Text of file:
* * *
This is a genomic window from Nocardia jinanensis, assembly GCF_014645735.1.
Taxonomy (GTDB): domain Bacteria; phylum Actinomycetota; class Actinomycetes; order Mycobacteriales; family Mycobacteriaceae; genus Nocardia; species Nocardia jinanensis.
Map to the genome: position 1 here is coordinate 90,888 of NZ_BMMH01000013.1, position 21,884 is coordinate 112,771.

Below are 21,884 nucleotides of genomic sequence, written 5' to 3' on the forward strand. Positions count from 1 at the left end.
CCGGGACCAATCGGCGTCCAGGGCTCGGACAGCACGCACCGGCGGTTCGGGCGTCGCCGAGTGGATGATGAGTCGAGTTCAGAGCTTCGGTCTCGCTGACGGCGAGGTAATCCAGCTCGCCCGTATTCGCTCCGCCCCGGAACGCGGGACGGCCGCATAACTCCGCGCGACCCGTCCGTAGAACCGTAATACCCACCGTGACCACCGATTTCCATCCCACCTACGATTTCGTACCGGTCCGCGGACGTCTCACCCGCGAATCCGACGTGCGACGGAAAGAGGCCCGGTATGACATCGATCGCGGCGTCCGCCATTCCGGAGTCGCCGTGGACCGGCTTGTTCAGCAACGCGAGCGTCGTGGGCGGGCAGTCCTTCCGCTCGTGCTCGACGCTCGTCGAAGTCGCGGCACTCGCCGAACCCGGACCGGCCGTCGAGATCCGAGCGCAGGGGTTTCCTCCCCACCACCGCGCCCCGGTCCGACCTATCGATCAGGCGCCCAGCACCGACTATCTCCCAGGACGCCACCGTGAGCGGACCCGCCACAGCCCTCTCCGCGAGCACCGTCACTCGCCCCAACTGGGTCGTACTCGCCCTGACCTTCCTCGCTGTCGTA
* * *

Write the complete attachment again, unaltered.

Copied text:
This is a genomic window from Nocardia jinanensis, assembly GCF_014645735.1.
Taxonomy (GTDB): domain Bacteria; phylum Actinomycetota; class Actinomycetes; order Mycobacteriales; family Mycobacteriaceae; genus Nocardia; species Nocardia jinanensis.
Map to the genome: position 1 here is coordinate 90,888 of NZ_BMMH01000013.1, position 21,884 is coordinate 112,771.

Below are 21,884 nucleotides of genomic sequence, written 5' to 3' on the forward strand. Positions count from 1 at the left end.
CCGGGACCAATCGGCGTCCAGGGCTCGGACAGCACGCACCGGCGGTTCGGGCGTCGCCGAGTGGATGATGAGTCGAGTTCAGAGCTTCGGTCTCGCTGACGGCGAGGTAATCCAGCTCGCCCGTATTCGCTCCGCCCCGGAACGCGGGACGGCCGCATAACTCCGCGCGACCCGTCCGTAGAACCGTAATACCCACCGTGACCACCGATTTCCATCCCACCTACGATTTCGTACCGGTCCGCGGACGTCTCACCCGCGAATCCGACGTGCGACGGAAAGAGGCCCGGTATGACATCGATCGCGGCGTCCGCCATTCCGGAGTCGCCGTGGACCGGCTTGTTCAGCAACGCGAGCGTCGTGGGCGGGCAGTCCTTCCGCTCGTGCTCGACGCTCGTCGAAGTCGCGGCACTCGCCGAACCCGGACCGGCCGTCGAGATCCGAGCGCAGGGGTTTCCTCCCCACCACCGCGCCCCGGTCCGACCTATCGATCAGGCGCCCAGCACCGACTATCTCCCAGGACGCCACCGTGAGCGGACCCGCCACAGCCCTCTCCGCGAGCACCGTCACTCGCCCCAACTGGGTCGTACTCGCCCTGACCTTCCTCGCTGTCGTA